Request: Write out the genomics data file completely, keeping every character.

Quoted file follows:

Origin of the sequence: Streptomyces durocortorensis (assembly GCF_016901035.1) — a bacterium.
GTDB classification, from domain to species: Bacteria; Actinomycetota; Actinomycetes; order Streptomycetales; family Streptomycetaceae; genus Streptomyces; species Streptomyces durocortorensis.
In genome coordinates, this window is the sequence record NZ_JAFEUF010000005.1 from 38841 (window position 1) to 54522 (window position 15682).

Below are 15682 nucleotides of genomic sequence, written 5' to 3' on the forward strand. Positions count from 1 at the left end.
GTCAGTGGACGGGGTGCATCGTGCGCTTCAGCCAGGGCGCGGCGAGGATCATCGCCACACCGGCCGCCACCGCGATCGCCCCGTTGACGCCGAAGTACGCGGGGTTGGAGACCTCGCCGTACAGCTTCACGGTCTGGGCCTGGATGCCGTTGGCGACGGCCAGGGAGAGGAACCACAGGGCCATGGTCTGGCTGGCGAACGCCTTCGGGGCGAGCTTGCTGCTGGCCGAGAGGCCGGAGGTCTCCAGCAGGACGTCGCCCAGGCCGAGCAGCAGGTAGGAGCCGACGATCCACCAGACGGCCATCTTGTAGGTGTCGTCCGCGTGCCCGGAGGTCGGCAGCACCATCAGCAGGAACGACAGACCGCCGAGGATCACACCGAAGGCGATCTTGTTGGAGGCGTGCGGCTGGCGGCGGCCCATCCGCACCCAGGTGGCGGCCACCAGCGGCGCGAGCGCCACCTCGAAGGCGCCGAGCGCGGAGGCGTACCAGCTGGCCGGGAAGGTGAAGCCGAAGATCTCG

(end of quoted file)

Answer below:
Origin of the sequence: Streptomyces durocortorensis (assembly GCF_016901035.1) — a bacterium.
GTDB classification, from domain to species: Bacteria; Actinomycetota; Actinomycetes; order Streptomycetales; family Streptomycetaceae; genus Streptomyces; species Streptomyces durocortorensis.
In genome coordinates, this window is the sequence record NZ_JAFEUF010000005.1 from 38841 (window position 1) to 54522 (window position 15682).

Below are 15682 nucleotides of genomic sequence, written 5' to 3' on the forward strand. Positions count from 1 at the left end.
GTCAGTGGACGGGGTGCATCGTGCGCTTCAGCCAGGGCGCGGCGAGGATCATCGCCACACCGGCCGCCACCGCGATCGCCCCGTTGACGCCGAAGTACGCGGGGTTGGAGACCTCGCCGTACAGCTTCACGGTCTGGGCCTGGATGCCGTTGGCGACGGCCAGGGAGAGGAACCACAGGGCCATGGTCTGGCTGGCGAACGCCTTCGGGGCGAGCTTGCTGCTGGCCGAGAGGCCGGAGGTCTCCAGCAGGACGTCGCCCAGGCCGAGCAGCAGGTAGGAGCCGACGATCCACCAGACGGCCATCTTGTAGGTGTCGTCCGCGTGCCCGGAGGTCGGCAGCACCATCAGCAGGAACGACAGACCGCCGAGGATCACACCGAAGGCGATCTTGTTGGAGGCGTGCGGCTGGCGGCGGCCCATCCGCACCCAGGTGGCGGCCACCAGCGGCGCGAGCGCCACCTCGAAGGCGCCGAGCGCGGAGGCGTACCAGCTGGCCGGGAAGGTGAAGCCGAAGATCTCG